Not only have the Twitter platform and API enabled hundreds of 3rd-party applications, they have helped spawn 43 other APIs — or Application Programming Interfaces — as well as a decent number of application opportunities.
APIs, if you’re not familiar with them, are the coding means by which web services companies allow developers outside their employ to integrate their services into other applications. Companies like Twitter offer up a sort of “black box” of functionality that other developers can access, to build their own apps. As Programmable Web writes, the Twitter API itself has birthed no fewer than 43 other APIs at present. Some of them are relative unknowns, but some of the APIs are for fairly well known services, including TweetLater, TwitPic, and others.
This quantity of other APIs simply shows that Twitter has a thriving developer ecosystem. It also means that there are many opportunities for developing applications built over the Twitter platform to satisfy various needs. In that regard, VC Fred Wilson has a fascinating look at the Twitter platform’s inflection point, comparing the situation to how certain killer apps helped save Apple Computers — way back when the desktop publishing era first started — as well as to how popular apps are adding to the value of Facebook. He mentions that Comscore data indicates that Twitter’s global platform is the 33rd-largest in the world, as of Feb 2010. (Twitter’s first official developer’s conference, Chirp, takes place in San Francisco on Apr 14-15.)
Where does Fred Wilson see the opportunity for killer apps on the Twitter platform? In several areas, including social gaming, various verticals, enterprise, discovery and analytics, all of which he explains in more detail on his post. Personally, I think there’s a great deal of opportunity in the analytics area. Consider the recent report from two HP Labs researchers that they’ve devised a model that uses Twitter to predict box office sales for new movies. There’s also room for applications that manage the Twitter social graph, especially if these apps are targeted towards social marketers, entrepreneurs and others. As for social gaming, Twitter’s Evan Weaver, Manager of Infrastructure, pointed out at the recent GDC 2010 (Game Developers Conference) that the company is looking to hire engineers who could help build out the platform to enable 3rd-party developers to create social games. Add mobile devices such as smartphones and the iPad into the mix, and there are even more opportunities.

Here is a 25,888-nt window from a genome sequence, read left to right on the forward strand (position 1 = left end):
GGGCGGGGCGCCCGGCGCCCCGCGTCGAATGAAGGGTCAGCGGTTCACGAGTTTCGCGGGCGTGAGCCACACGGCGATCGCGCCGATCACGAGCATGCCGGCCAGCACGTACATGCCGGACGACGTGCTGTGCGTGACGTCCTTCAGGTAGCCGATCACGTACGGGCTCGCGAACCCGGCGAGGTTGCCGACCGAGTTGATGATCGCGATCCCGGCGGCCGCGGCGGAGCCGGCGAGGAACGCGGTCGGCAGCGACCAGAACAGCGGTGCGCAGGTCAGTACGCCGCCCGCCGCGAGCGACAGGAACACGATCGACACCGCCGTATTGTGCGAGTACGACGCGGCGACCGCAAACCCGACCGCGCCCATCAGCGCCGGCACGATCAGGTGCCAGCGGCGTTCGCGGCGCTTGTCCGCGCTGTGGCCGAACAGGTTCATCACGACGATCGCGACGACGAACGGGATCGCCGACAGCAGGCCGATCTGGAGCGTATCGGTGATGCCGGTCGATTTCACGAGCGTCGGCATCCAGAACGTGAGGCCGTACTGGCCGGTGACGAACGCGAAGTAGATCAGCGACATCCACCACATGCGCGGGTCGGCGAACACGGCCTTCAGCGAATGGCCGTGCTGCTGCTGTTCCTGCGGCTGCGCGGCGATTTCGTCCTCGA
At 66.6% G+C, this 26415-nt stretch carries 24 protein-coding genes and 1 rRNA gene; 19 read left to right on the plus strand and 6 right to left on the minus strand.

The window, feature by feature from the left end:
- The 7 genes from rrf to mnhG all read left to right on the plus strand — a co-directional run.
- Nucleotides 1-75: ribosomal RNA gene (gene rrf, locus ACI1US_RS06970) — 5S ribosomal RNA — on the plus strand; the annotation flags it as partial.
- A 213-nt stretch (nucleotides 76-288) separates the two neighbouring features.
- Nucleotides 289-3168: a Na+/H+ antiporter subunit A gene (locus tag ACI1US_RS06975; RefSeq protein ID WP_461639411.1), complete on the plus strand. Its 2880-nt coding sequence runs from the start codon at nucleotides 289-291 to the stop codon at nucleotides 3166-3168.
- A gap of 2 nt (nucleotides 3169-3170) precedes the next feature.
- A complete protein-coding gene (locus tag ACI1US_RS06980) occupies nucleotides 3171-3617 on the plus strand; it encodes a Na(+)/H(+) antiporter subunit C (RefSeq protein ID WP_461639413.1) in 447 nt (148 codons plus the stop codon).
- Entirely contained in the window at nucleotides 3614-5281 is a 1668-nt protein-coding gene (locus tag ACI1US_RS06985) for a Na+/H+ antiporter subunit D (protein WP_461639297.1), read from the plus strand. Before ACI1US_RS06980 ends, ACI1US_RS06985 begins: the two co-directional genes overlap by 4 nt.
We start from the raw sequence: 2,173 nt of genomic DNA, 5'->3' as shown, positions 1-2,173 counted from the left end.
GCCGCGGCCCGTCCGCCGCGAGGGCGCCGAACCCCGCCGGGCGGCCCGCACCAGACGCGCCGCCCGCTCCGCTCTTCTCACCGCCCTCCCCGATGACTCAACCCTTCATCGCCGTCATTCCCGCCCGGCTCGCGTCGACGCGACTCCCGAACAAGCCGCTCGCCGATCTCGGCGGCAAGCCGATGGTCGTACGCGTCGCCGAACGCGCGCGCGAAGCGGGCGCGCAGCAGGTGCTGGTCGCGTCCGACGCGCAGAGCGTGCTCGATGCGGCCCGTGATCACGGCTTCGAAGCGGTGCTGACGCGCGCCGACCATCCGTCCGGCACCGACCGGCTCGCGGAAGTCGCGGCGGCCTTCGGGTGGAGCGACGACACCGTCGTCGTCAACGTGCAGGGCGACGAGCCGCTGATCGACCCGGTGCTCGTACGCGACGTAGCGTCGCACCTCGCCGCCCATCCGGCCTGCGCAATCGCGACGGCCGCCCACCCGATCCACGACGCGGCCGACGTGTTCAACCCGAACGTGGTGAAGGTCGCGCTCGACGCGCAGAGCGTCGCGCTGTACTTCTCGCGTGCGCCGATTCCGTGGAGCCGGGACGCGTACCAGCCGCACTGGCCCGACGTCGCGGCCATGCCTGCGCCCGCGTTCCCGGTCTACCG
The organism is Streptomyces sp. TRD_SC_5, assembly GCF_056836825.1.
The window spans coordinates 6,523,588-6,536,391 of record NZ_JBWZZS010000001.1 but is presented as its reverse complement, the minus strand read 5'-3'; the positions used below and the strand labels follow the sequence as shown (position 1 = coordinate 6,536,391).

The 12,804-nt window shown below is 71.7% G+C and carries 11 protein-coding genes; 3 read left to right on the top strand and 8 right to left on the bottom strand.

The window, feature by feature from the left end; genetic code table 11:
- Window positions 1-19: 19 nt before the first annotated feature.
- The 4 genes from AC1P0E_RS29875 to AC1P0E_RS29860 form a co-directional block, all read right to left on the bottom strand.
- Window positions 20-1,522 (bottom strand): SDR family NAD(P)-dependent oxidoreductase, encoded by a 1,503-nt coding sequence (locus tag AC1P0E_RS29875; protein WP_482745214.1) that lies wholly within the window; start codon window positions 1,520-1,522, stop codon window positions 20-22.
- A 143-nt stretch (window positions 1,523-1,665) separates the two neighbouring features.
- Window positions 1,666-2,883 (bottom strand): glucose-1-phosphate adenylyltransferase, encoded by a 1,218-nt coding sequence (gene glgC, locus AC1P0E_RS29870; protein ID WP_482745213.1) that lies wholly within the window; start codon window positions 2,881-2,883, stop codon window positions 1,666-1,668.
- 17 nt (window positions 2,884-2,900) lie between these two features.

So the opportunities for applications are there, along with a wide array of Twitter-related APIs for development. What remains is for developers to determine how to monetize these applications.